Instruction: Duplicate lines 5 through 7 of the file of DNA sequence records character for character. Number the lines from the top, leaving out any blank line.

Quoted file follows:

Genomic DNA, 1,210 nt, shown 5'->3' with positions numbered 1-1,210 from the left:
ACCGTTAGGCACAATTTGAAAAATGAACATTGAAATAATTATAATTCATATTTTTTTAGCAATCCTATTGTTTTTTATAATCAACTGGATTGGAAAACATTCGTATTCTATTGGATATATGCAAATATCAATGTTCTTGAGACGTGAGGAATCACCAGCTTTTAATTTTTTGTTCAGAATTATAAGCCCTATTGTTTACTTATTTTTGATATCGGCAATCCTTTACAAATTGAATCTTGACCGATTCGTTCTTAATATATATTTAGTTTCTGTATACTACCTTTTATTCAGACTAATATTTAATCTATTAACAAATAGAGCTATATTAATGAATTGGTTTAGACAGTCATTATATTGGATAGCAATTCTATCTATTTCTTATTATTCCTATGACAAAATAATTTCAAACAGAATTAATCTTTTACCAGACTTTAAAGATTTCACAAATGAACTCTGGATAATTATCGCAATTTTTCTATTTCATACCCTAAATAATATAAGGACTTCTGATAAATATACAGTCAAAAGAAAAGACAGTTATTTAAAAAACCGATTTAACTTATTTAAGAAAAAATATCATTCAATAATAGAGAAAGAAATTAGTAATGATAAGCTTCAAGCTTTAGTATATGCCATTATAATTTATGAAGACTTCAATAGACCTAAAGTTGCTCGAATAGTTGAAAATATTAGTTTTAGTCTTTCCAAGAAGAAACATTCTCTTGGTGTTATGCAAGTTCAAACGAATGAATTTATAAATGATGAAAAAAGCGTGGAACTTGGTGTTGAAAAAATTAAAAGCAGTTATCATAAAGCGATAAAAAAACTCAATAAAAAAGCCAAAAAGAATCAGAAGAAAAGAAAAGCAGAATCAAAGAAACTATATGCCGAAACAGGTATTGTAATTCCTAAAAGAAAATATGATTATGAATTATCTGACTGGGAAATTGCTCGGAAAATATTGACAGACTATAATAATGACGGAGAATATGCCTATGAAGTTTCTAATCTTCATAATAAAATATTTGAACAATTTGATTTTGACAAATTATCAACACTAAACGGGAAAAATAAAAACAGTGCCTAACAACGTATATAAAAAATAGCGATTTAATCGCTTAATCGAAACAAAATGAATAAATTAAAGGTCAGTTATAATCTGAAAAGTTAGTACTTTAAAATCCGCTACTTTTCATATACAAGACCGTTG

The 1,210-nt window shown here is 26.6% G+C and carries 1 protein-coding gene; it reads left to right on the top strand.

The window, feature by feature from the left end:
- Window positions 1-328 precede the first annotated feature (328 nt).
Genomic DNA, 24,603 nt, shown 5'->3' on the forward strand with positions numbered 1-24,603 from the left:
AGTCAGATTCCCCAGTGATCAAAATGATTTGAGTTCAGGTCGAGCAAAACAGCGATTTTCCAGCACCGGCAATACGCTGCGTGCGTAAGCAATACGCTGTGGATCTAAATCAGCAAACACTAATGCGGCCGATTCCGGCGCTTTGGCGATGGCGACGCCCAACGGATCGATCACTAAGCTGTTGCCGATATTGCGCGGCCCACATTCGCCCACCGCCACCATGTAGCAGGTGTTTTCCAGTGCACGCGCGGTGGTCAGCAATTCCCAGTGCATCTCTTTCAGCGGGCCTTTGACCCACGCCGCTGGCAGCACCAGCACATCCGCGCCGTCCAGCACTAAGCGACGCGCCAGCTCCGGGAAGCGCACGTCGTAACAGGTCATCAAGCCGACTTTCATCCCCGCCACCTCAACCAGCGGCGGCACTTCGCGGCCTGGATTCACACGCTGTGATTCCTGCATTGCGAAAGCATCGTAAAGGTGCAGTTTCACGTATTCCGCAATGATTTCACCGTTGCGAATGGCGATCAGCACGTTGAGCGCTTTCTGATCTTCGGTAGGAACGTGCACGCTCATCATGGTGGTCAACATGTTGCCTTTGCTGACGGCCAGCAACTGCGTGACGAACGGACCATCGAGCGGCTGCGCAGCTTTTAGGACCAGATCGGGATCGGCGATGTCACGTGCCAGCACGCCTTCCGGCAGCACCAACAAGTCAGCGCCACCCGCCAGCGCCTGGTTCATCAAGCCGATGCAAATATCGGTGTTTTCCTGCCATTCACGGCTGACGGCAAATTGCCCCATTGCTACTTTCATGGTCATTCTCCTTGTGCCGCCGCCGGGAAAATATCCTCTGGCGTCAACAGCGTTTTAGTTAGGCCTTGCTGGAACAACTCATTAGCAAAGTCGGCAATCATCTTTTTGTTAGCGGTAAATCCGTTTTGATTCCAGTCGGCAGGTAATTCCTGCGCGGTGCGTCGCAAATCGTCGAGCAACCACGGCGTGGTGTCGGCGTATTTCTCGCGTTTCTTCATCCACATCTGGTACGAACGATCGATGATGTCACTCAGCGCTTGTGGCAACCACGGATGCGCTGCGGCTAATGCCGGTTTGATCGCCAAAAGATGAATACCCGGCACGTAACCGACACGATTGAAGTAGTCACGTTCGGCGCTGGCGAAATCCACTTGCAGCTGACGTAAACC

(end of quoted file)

- Window positions 1-328 precede the first annotated feature (328 nt).
Genomic DNA, 24,603 nt, shown 5'->3' on the forward strand with positions numbered 1-24,603 from the left:
AGTCAGATTCCCCAGTGATCAAAATGATTTGAGTTCAGGTCGAGCAAAACAGCGATTTTCCAGCACCGGCAATACGCTGCGTGCGTAAGCAATACGCTGTGGATCTAAATCAGCAAACACTAATGCGGCCGATTCCGGCGCTTTGGCGATGGCGACGCCCAACGGATCGATCACTAAGCTGTTGCCGATATTGCGCGGCCCACATTCGCCCACCGCCACCATGTAGCAGGTGTTTTCCAGTGCACGCGCGGTGGTCAGCAATTCCCAGTGCATCTCTTTCAGCGGGCCTTTGACCCACGCCGCTGGCAGCACCAGCACATCCGCGCCGTCCAGCACTAAGCGACGCGCCAGCTCCGGGAAGCGCACGTCGTAACAGGTCATCAAGCCGACTTTCATCCCCGCCACCTCAACCAGCGGCGGCACTTCGCGGCCTGGATTCACACGCTGTGATTCCTGCATTGCGAAAGCATCGTAAAGGTGCAGTTTCACGTATTCCGCAATGATTTCACCGTTGCGAATGGCGATCAGCACGTTGAGCGCTTTCTGATCTTCGGTAGGAACGTGCACGCTCATCATGGTGGTCAACATGTTGCCTTTGCTGACGGCCAGCAACTGCGTGACGAACGGACCATCGAGCGGCTGCGCAGCTTTTAGGACCAGATCGGGATCGGCGATGTCACGTGCCAGCACGCCTTCCGGCAGCACCAACAAGTCAGCGCCACCCGCCAGCGCCTGGTTCATCAAGCCGATGCAAATATCGGTGTTTTCCTGCCATTCACGGCTGACGGCAAATTGCCCCATTGCTACTTTCATGGTCATTCTCCTTGTGCCGCCGCCGGGAAAATATCCTCTGGCGTCAACAGCGTTTTAGTTAGGCCTTGCTGGAACAACTCATTAGCAAAGTCGGCAATCATCTTTTTGTTAGCGGTAAATCCGTTTTGATTCCAGTCGGCAGGTAATTCCTGCGCGGTGCGTCGCAAATCGTCGAGCAACCACGGCGTGGTGTCGGCGTATTTCTCGCGTTTCTTCATCCACATCTGGTACGAACGATCGATGATGTCACTCAGCGCTTGTGGCAACCACGGATGCGCTGCGGCTAATGCCGGTTTGATCGCCAAAAGATGAATACCCGGCACGTAACCGACACGATTGAAGTAGTCACGTTCGGCGCTGGCGAAATCCACTTGCAGCTGACGTAAACC